How to convince the process mapping sceptics

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Encouraging people to try different ways of working is a big problem for many HE institutions. While taking advantage of a powerful process mapping tool, the continuous improvement team at the University of Winchester also learned some valuable lessons about bringing reluctant staff on board. Jane Avery explains what they did.

When the Continuous Improvement Unit was set up at the University of Winchester in 2014, process mapping was already being used on a small scale by a few staff. Over the last few years we have utilised the software to develop a large “How Do I….?” process library for staff, the benefits of which are constantly being realised.

At the beginning, already having powerful process mapping software in place was something of a gift, and we knew we wanted to use it. However, as we began to collect information and create new maps in order to analyse processes we encountered two major issues:

1.) From whose perspective were we mapping process? A lack of clarity about this led to inconsistency of mapping style and some confusion at workshops.

2.) Resistance. Process mapping workshops are often eyed with a certain degree of suspicion. Quite understandably, teams felt they knew their processes very well already and so engagement was a challenge.

Overcoming staff resistance

It was in trying to overcome the first problem that we came across a way to alleviate the second. Triaster, our software provider, talk about process maps needing to be useful, usable and used and that is what led us to the idea of creating a “How Do I….?” process library. All mapping would be done from an end-user (or customer) perspective driving consistent language and style.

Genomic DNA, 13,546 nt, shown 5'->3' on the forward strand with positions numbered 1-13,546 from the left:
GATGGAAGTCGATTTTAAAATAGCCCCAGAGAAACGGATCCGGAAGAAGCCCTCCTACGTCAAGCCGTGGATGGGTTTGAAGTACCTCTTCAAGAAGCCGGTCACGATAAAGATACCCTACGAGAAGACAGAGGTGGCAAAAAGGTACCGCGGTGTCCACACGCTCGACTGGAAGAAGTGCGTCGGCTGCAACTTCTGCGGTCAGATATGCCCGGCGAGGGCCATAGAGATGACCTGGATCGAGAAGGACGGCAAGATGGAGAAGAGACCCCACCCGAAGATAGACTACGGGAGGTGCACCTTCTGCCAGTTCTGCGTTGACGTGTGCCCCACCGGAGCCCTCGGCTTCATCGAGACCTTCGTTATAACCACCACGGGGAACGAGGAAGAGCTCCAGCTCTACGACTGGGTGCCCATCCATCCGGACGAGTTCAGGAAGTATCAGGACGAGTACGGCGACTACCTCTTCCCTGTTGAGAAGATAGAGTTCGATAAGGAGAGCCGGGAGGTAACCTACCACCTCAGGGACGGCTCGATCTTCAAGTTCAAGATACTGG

As we went about organising workshops and meetings to gather the information we needed, the resistance we had previously encountered suddenly seemed almost non-existent. We were no longer the outsiders asking hardworking, time-pushed teams to improve. Now we were a team offering time and resources to help create maps which would allow end-users to understand and follow processes.

But what about improving processes? As lean theory tells us ‘respect for people’ is key. Trust the people doing the day job, they have pride in their work and of course they want processes to be the best they can be. By asking them to map the processes from the end-users’ perspective and giving time and resources to help make this happen, suddenly conversations naturally start happening about “Is this really the best way to do this?”.

We are then able to make small changes before the final “How Do I….?” map is produced. Where more major potential improvements are identified, we organise follow up workshops. Building the library also ensures these conversations aren’t one-offs, as maps are reviewed annually, meaning processes are continually re-visited.

The benefits of process mapping

Process mapping is time-consuming, there are no two ways about it. But through the creation of the ever growing “How Do I…?” library of useful, usable – and used – process maps we have opened up so many conversations that I don’t believe would have happened otherwise. We are now planning to build a parallel library focused on students as the end users.

Finally, if you or a colleague remain doubtful of the value of process mapping in opening up discussions, then try this. Ask them to process map making a cup of tea – it never ceases to amaze me the heated debates this creates!

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Jane Avery
Jane Avery is continuous improvement officer at the University of Winchester